September 26, 2006
Motorola Inc. (NYSE: MOT)'s planned $3.9 billion acquisition of Symbol Technologies Inc. (NYSE: SBL) makes it more likely that rival companies -- including arch-rival Nokia Corp. (NYSE: NOK) -- will pursue their own acquisitions in the mobile enterprise space. Just which of the many players in the market the Scandanavian titan will go after remains to be seen.
"I think [a Nokia purchase] is likely -- the Motorola [versus] Nokia battle is on and in more than just consumer devices," says Ellen Daley at Forrester Research Inc. "Enterprise mobility is the hot one."
Nokia is not saying anything about such prospects at the moment. Nokia "does not comment on rumor and speculation," a spokeswoman for the company tells Unstrung. "We are certainly open to acquisitions, but we would not comment on any particular plans."
Nokia's last big acquisition in the mobile enterprise space was mobile synchronization player Intellisync, in November 2005. (See Nokia's Enterprise Effort.) Motorola's buyout of Symbol, however, would give it a much broader swathe of enterprise technologies, particularly in vertical markets.
This is why bar-code scanner and ruggedized computer maker Intermec Technologies Corp. is seen as one of the most likely candidates. "It's more likely now," says Rob Enderle, head of the Enderle Group . "They may want to control this group as a stronger hedge against Motorola."Vendor sources, however, note that no other merger or acquisition candidates cover all the areas that Symbol does. Therefore, the company could be looking at specific pieces of the mobile enterprise puzzle.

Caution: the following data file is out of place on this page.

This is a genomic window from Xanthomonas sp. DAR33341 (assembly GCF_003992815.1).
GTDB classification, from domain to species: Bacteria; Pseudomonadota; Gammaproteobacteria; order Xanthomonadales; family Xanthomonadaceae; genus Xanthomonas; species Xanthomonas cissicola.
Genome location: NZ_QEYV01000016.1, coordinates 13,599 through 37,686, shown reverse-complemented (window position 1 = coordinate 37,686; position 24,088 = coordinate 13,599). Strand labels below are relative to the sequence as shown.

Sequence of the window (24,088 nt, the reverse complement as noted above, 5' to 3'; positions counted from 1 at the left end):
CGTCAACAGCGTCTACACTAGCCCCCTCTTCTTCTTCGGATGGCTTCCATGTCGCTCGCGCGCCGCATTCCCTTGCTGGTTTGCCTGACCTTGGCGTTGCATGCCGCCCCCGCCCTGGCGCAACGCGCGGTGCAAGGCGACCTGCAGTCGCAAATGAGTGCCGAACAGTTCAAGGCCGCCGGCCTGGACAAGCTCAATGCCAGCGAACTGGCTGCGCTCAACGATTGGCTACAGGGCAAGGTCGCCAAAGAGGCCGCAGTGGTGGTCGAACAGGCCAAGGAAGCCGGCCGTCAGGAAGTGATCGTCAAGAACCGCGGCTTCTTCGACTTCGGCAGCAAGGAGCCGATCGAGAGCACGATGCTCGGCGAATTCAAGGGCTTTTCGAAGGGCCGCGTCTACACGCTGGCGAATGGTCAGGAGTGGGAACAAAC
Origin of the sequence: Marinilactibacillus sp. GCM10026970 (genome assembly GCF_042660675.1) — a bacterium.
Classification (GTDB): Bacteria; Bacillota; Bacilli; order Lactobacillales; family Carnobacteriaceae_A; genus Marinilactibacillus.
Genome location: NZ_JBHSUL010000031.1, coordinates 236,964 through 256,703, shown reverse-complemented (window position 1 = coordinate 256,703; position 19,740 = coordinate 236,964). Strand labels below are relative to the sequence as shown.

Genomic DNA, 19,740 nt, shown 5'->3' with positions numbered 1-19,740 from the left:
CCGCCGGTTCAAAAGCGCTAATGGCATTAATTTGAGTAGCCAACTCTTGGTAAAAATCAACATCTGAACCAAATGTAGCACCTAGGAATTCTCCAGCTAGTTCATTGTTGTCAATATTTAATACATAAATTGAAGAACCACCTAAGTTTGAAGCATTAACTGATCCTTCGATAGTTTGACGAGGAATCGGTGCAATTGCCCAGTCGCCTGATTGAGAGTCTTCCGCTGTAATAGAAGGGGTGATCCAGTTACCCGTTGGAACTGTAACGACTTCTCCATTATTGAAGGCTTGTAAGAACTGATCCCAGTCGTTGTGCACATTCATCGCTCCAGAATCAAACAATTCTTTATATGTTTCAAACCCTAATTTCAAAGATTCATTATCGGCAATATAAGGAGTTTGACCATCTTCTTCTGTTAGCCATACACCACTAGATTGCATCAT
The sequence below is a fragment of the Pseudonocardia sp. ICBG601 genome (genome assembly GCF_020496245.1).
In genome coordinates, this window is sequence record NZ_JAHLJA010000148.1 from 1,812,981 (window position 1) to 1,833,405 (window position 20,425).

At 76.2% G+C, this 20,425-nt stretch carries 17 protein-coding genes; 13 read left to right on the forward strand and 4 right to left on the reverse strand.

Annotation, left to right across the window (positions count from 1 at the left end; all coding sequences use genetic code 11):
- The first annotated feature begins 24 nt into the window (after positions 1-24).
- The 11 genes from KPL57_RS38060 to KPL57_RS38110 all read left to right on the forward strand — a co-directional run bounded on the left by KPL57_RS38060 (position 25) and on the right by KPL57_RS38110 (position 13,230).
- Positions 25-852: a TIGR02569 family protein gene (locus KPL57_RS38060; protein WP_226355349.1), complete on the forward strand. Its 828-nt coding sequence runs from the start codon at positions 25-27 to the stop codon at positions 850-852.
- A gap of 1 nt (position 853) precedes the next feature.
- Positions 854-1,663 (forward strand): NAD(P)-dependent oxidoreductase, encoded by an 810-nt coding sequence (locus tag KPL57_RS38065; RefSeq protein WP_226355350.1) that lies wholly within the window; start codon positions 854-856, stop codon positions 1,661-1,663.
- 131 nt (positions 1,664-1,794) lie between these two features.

"I think [the most likely takeover candidate would be] a WLAN player -- not RFID," comments Forrester's Daley. "RFID is not hot enough yet and there's not enough competition from Motorola, even with the Symbol purchase."
Daley sees Aruba Networks Inc. (Nasdaq: ARUN) or Trapeze Networks Inc. -- two of the largest startups left in the enterprise WiFi market -- as the most eligible targets in this sector.
Nokia has already introduced standalone WiFi access points for carrier and enterprise applications, but it doesn't have an 802.11 controller product to speak of. The company, however, could provide all the security infrastructure around such a product line since it does have an extensive range of wired and mobile security boxes.Enderle, on the other hand, sees fixed/mobile convergence (FMC) as a prime sector for Nokia to buy into.
Nokia is already doing plenty of the legwork in the FMC market. The company is working with Cisco Systems Inc. (Nasdaq: CSCO) on the enterprise side and running public trials of the technology in Oulu, Finland. (See Cisco, Nokia Team on FMC and Nokia Trials FMC.)
— Dan Jones, Site Editor, Unstrung
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